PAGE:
Neurologic Infections in Travelers

Malveeka Sharma, MD, MPH; Joseph R. Zunt, MD, MPH


Semin Neurol. 2019;39(3):399-414. 

In This Article



Leptospirosis is an under-recognized zoonotic disease caused by the bacterium Leptospira. Estimates of leptospirosis vary from 0.1 to 1 per 100,000 people in temperate climates to 10 per 100,000 in tropical climates; during epidemics, rates can exceed 100 per 100,000 people.[31] Humans are infected through contact with water contaminated by urine of infected animals. Epidemics have been associated with times of flooding. Some occupations are at higher risk of infection, including rice farmers, military personnel, and veterinarians.

Life Cycle, Ecology, and Species

Leptospira are tightly coiled spirochetes that are obligate aerobes. Most animals can become carriers of this infection, but the most commonly implicated carriers are rodents.[32]

Clinical Manifestations

Complications of leptospirosis include renal, hepatic, and neurological abnormalities. The rate of neurologic manifestations from leptospirosis is unknown, but has been reported to affect as many as 10 to 20% of infected patients.[33] The progression to neurological disease typically follows a first phase characterized by altered mentation and meningismus. The most common neurological manifestation is aseptic meningitis.[34] Other presentations include facial palsy, Guillain–Barre syndrome (GBS), myeloradiculopathy, myelopathy, encephalitis, meningoencephalitis, intracranial hemorrhage (commonly subarachnoid or extradural), movement disorders, ataxia, dysautonomia, mononeuritis, polyneuritis, and polymyositis.[35] The neurological presentation is believed to be related to the host immune response, rather than direct bacterial pathogenesis. Uveitis is also a common manifestation.[34,36]


Diagnosis of leptospirosis is difficult, as clinical symptoms vary greatly and can mimic many other infectious diseases. A survey of GeoSentinel sites revealed suboptimal use of diagnostic tests which has resulted in underestimation of leptospirosis.[37] Suspicion should be high in travelers who have been in endemic areas, people with high-risk occupations, and recent activities involving fresh-water exposure. The erythrocyte sedimentation rate is typically elevated, and thrombocytopenia and leukocytosis may be present. CSF typically reveals elevated intracranial pressure, lymphocytic pleocytosis, elevated protein, and normal glucose. ELISA for leptospira antibody has 100% specificity and 94% sensitivity. The microscopic agglutination test is considered the gold standard but is not widely available.[32,34,38] As the clinical presentation and history may not narrow the differential diagnosis, next-generation sequencing has demonstrated promise as a new tool for identifying this organism.[36]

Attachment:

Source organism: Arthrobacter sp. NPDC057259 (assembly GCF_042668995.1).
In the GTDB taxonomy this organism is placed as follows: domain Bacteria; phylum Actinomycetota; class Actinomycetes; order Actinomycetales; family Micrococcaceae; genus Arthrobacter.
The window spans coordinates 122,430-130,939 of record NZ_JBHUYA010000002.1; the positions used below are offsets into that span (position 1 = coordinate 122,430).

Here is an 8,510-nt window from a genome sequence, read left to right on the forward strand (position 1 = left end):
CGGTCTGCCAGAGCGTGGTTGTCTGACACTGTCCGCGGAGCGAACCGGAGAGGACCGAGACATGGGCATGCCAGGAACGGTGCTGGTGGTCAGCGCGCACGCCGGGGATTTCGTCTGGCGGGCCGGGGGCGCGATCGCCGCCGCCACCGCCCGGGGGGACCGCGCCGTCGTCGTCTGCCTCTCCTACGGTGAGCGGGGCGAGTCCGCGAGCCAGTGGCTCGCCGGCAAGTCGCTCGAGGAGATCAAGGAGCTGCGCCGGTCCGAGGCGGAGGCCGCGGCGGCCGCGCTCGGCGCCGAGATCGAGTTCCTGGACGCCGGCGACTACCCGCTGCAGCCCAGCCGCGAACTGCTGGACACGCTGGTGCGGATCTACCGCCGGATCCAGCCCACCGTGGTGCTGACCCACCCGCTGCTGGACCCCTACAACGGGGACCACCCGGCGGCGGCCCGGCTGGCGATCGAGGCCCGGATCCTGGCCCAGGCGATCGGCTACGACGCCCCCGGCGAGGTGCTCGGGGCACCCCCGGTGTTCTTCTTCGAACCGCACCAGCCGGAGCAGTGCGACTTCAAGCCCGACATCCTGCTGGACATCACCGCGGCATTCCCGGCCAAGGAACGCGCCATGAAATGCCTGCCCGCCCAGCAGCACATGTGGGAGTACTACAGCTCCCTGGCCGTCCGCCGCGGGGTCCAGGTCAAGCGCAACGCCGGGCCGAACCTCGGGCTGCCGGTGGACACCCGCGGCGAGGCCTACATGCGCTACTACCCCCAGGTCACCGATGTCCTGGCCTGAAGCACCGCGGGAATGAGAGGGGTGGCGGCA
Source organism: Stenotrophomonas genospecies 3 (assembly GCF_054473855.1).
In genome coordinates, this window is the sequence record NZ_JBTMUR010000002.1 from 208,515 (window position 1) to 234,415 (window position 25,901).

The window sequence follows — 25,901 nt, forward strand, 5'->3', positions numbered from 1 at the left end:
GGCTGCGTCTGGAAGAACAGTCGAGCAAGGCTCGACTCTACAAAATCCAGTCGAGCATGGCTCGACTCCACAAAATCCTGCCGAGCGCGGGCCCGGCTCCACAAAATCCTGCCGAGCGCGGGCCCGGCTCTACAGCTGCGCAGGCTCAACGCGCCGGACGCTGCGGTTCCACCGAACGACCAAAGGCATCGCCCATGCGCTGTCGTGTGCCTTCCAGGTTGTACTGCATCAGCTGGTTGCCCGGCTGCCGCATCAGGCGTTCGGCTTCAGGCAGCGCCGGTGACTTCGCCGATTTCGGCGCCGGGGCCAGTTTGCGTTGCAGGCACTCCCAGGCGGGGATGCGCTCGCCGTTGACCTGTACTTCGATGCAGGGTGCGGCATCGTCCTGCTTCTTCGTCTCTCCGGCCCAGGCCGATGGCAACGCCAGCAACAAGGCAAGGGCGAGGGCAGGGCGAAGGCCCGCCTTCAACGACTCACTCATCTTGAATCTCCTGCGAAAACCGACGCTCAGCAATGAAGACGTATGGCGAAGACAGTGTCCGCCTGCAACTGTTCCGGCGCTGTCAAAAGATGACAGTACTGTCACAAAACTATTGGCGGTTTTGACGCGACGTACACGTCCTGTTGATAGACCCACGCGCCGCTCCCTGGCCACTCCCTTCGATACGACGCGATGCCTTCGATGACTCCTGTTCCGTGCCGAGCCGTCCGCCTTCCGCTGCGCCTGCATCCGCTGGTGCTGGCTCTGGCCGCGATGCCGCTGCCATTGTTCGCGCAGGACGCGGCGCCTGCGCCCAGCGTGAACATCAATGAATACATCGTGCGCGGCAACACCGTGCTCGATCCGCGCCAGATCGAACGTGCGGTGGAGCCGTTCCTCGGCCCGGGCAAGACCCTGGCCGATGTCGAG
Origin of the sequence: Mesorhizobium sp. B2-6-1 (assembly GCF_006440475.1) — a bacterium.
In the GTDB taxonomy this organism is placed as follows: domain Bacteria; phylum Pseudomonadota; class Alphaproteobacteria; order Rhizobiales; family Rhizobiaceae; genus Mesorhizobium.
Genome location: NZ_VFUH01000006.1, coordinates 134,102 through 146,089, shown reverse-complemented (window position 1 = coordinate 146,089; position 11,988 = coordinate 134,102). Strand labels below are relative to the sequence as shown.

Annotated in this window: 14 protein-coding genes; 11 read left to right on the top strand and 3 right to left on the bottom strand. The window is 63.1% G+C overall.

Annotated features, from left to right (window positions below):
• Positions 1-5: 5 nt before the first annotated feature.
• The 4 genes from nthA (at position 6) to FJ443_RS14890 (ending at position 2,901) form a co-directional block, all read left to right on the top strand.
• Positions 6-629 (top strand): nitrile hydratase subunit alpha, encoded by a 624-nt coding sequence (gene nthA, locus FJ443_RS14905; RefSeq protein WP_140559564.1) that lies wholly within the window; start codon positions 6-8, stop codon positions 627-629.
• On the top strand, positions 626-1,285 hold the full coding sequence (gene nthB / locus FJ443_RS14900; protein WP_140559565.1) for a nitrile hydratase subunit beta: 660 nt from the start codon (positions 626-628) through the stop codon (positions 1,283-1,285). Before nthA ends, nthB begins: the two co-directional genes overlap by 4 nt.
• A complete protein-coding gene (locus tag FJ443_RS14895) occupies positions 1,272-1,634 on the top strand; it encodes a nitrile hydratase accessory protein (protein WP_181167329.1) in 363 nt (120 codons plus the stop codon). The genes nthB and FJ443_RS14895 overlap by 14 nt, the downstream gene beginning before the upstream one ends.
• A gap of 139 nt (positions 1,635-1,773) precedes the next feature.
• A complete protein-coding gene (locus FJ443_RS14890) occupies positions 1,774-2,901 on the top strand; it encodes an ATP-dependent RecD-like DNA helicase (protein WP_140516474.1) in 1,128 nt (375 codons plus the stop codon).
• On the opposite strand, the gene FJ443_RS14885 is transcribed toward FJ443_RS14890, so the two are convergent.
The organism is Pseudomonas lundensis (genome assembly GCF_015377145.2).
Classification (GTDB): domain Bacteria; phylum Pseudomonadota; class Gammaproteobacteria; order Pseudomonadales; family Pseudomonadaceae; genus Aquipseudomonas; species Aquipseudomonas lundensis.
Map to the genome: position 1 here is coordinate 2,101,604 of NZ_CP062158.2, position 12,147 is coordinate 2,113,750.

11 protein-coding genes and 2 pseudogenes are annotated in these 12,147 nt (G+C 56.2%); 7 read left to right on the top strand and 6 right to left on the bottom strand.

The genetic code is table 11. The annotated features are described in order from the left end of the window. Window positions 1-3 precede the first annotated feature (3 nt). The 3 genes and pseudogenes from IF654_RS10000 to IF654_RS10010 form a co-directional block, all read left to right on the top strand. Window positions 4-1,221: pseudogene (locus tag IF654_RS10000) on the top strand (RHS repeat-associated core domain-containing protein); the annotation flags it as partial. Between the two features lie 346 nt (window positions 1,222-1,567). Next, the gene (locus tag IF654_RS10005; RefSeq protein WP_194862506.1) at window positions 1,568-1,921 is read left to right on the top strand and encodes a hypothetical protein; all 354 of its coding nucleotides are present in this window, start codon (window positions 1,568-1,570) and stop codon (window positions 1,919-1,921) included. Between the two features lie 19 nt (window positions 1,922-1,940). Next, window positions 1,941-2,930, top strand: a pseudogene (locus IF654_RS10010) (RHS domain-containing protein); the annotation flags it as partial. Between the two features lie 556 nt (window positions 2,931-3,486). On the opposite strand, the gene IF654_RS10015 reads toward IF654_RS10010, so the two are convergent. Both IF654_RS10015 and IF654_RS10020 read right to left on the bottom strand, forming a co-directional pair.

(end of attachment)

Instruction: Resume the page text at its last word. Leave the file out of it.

Although there is no standardized treatment algorithm, penicillin, doxycycline, as well as third- and fourth-generation cephalosporins are effective. A Cochrane review revealed no impact of antibiotic therapy upon mortality, but it may shorten the duration of clinical illness in survivors.[39] Due to high antigenicity of the Leptospira bacterium, successful development of an effective vaccine has been elusive. In developed countries, most pigs, cattle, and canines are vaccinated, with most vaccines requiring boosters.[32] The most important control measure for preventing human leptospirosis is avoiding potential sources of infection such as stagnant water and animal farm water runoff, rodent control, and protection of food from animal contamination. The WHO started the Leptospirosis Burden Epidemiology Reference Group (LERG) to increase efforts at lowering the incidence of leptospirosis in developing countries.[31] Chemoprophylaxis, with weekly doxycycline, was studied in a group of 940 U.S. soldiers. Twenty cases of leptospirosis occurred in the placebo group (attack rate: 4.2%) and one case in the treatment arm (attack rate: 0.2%).[40] There are no strong recommendations for chemoprophylaxis, although it may be considered for people at high risk of exposure.